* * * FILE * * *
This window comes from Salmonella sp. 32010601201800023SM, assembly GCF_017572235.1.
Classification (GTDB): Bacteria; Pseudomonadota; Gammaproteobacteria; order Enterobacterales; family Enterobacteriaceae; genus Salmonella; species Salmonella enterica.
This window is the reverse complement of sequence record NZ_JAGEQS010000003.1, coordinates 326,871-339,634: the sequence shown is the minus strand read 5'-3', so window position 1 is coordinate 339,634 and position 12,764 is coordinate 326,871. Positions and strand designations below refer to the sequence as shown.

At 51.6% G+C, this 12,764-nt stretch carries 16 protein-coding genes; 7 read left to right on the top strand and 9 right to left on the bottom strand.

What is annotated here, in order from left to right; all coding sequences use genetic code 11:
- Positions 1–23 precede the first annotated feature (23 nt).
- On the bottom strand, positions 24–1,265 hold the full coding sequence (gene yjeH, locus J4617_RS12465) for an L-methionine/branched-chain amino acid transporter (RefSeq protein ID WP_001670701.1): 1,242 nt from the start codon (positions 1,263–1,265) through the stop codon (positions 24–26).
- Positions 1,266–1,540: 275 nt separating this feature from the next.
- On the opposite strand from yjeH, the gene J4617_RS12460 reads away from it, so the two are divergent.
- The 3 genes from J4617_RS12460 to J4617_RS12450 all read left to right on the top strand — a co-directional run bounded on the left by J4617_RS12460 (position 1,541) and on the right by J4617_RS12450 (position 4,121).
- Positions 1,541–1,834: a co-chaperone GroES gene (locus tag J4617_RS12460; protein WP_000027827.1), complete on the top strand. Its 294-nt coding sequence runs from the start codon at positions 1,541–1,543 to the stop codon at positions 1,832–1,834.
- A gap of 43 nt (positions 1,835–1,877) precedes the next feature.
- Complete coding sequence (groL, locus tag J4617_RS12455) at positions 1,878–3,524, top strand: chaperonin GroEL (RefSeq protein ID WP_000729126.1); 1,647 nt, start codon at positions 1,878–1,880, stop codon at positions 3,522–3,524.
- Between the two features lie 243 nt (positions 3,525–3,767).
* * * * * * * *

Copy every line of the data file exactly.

This window comes from Salmonella sp. 32010601201800023SM, assembly GCF_017572235.1.
Classification (GTDB): Bacteria; Pseudomonadota; Gammaproteobacteria; order Enterobacterales; family Enterobacteriaceae; genus Salmonella; species Salmonella enterica.
This window is the reverse complement of sequence record NZ_JAGEQS010000003.1, coordinates 326,871-339,634: the sequence shown is the minus strand read 5'-3', so window position 1 is coordinate 339,634 and position 12,764 is coordinate 326,871. Positions and strand designations below refer to the sequence as shown.

At 51.6% G+C, this 12,764-nt stretch carries 16 protein-coding genes; 7 read left to right on the top strand and 9 right to left on the bottom strand.

What is annotated here, in order from left to right; all coding sequences use genetic code 11:
- Positions 1–23 precede the first annotated feature (23 nt).
- On the bottom strand, positions 24–1,265 hold the full coding sequence (gene yjeH, locus J4617_RS12465) for an L-methionine/branched-chain amino acid transporter (RefSeq protein ID WP_001670701.1): 1,242 nt from the start codon (positions 1,263–1,265) through the stop codon (positions 24–26).
- Positions 1,266–1,540: 275 nt separating this feature from the next.
- On the opposite strand from yjeH, the gene J4617_RS12460 reads away from it, so the two are divergent.
- The 3 genes from J4617_RS12460 to J4617_RS12450 all read left to right on the top strand — a co-directional run bounded on the left by J4617_RS12460 (position 1,541) and on the right by J4617_RS12450 (position 4,121).
- Positions 1,541–1,834: a co-chaperone GroES gene (locus tag J4617_RS12460; protein WP_000027827.1), complete on the top strand. Its 294-nt coding sequence runs from the start codon at positions 1,541–1,543 to the stop codon at positions 1,832–1,834.
- A gap of 43 nt (positions 1,835–1,877) precedes the next feature.
- Complete coding sequence (groL, locus tag J4617_RS12455) at positions 1,878–3,524, top strand: chaperonin GroEL (RefSeq protein ID WP_000729126.1); 1,647 nt, start codon at positions 1,878–1,880, stop codon at positions 3,522–3,524.
- Between the two features lie 243 nt (positions 3,525–3,767).